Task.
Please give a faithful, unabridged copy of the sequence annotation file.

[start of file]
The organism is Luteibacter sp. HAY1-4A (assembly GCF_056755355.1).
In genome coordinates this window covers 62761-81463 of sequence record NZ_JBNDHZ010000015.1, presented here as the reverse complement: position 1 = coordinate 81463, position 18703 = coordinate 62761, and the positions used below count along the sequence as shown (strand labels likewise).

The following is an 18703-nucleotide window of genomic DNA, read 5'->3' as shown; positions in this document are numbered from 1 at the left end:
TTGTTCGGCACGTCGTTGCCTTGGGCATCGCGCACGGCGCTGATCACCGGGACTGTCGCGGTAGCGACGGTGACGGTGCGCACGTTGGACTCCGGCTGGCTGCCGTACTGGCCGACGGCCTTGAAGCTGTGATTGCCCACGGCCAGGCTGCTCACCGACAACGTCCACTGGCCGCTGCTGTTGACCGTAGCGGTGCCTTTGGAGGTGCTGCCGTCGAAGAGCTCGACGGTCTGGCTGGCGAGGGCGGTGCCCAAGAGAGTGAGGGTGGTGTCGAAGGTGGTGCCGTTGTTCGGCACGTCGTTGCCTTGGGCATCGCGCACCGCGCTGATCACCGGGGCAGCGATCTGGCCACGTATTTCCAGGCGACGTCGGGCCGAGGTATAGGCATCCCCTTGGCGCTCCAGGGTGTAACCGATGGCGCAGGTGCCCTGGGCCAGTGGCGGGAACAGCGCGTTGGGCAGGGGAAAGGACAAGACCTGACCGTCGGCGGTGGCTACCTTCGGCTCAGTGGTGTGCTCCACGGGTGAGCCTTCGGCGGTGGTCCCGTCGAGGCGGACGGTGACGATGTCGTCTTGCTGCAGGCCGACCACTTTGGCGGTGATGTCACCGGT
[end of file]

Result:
The organism is Luteibacter sp. HAY1-4A (assembly GCF_056755355.1).
In genome coordinates this window covers 62761-81463 of sequence record NZ_JBNDHZ010000015.1, presented here as the reverse complement: position 1 = coordinate 81463, position 18703 = coordinate 62761, and the positions used below count along the sequence as shown (strand labels likewise).

The following is an 18703-nucleotide window of genomic DNA, read 5'->3' as shown; positions in this document are numbered from 1 at the left end:
TTGTTCGGCACGTCGTTGCCTTGGGCATCGCGCACGGCGCTGATCACCGGGACTGTCGCGGTAGCGACGGTGACGGTGCGCACGTTGGACTCCGGCTGGCTGCCGTACTGGCCGACGGCCTTGAAGCTGTGATTGCCCACGGCCAGGCTGCTCACCGACAACGTCCACTGGCCGCTGCTGTTGACCGTAGCGGTGCCTTTGGAGGTGCTGCCGTCGAAGAGCTCGACGGTCTGGCTGGCGAGGGCGGTGCCCAAGAGAGTGAGGGTGGTGTCGAAGGTGGTGCCGTTGTTCGGCACGTCGTTGCCTTGGGCATCGCGCACCGCGCTGATCACCGGGGCAGCGATCTGGCCACGTATTTCCAGGCGACGTCGGGCCGAGGTATAGGCATCCCCTTGGCGCTCCAGGGTGTAACCGATGGCGCAGGTGCCCTGGGCCAGTGGCGGGAACAGCGCGTTGGGCAGGGGAAAGGACAAGACCTGACCGTCGGCGGTGGCTACCTTCGGCTCAGTGGTGTGCTCCACGGGTGAGCCTTCGGCGGTGGTCCCGTCGAGGCGGACGGTGACGATGTCGTCTTGCTGCAGGCCGACCACTTTGGCGGTGATGTCACCGGT